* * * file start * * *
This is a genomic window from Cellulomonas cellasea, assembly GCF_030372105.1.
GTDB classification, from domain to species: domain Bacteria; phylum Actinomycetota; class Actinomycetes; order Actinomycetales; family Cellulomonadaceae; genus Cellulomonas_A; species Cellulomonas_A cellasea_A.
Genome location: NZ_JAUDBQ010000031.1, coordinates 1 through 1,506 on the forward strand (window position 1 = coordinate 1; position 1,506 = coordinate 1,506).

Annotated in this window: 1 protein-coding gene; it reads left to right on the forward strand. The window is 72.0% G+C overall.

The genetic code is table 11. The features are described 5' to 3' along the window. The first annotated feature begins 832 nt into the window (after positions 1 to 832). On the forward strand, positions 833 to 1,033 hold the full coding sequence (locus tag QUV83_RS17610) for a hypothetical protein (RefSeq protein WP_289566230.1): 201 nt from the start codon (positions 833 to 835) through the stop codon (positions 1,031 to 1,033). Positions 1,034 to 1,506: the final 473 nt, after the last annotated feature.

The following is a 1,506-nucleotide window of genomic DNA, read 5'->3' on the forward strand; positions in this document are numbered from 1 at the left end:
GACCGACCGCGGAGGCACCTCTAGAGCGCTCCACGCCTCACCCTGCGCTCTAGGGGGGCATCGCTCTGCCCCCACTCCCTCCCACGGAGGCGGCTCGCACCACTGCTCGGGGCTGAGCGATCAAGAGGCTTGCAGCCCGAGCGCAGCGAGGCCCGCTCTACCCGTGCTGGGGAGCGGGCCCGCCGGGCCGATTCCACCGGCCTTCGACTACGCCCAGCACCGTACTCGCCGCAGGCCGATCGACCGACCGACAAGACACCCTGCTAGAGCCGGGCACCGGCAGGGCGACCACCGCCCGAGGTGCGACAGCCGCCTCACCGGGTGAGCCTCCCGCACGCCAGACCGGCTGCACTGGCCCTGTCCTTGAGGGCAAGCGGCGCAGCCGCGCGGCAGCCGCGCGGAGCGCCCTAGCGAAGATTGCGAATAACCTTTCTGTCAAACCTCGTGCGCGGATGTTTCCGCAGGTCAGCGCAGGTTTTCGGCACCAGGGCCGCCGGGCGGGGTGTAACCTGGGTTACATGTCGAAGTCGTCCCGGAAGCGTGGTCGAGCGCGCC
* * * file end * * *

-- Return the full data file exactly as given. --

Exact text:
This is a genomic window from Cellulomonas cellasea, assembly GCF_030372105.1.
GTDB classification, from domain to species: domain Bacteria; phylum Actinomycetota; class Actinomycetes; order Actinomycetales; family Cellulomonadaceae; genus Cellulomonas_A; species Cellulomonas_A cellasea_A.
Genome location: NZ_JAUDBQ010000031.1, coordinates 1 through 1,506 on the forward strand (window position 1 = coordinate 1; position 1,506 = coordinate 1,506).

Annotated in this window: 1 protein-coding gene; it reads left to right on the forward strand. The window is 72.0% G+C overall.

The genetic code is table 11. The features are described 5' to 3' along the window. The first annotated feature begins 832 nt into the window (after positions 1 to 832). On the forward strand, positions 833 to 1,033 hold the full coding sequence (locus tag QUV83_RS17610) for a hypothetical protein (RefSeq protein WP_289566230.1): 201 nt from the start codon (positions 833 to 835) through the stop codon (positions 1,031 to 1,033). Positions 1,034 to 1,506: the final 473 nt, after the last annotated feature.

The following is a 1,506-nucleotide window of genomic DNA, read 5'->3' on the forward strand; positions in this document are numbered from 1 at the left end:
GACCGACCGCGGAGGCACCTCTAGAGCGCTCCACGCCTCACCCTGCGCTCTAGGGGGGCATCGCTCTGCCCCCACTCCCTCCCACGGAGGCGGCTCGCACCACTGCTCGGGGCTGAGCGATCAAGAGGCTTGCAGCCCGAGCGCAGCGAGGCCCGCTCTACCCGTGCTGGGGAGCGGGCCCGCCGGGCCGATTCCACCGGCCTTCGACTACGCCCAGCACCGTACTCGCCGCAGGCCGATCGACCGACCGACAAGACACCCTGCTAGAGCCGGGCACCGGCAGGGCGACCACCGCCCGAGGTGCGACAGCCGCCTCACCGGGTGAGCCTCCCGCACGCCAGACCGGCTGCACTGGCCCTGTCCTTGAGGGCAAGCGGCGCAGCCGCGCGGCAGCCGCGCGGAGCGCCCTAGCGAAGATTGCGAATAACCTTTCTGTCAAACCTCGTGCGCGGATGTTTCCGCAGGTCAGCGCAGGTTTTCGGCACCAGGGCCGCCGGGCGGGGTGTAACCTGGGTTACATGTCGAAGTCGTCCCGGAAGCGTGGTCGAGCGCGCC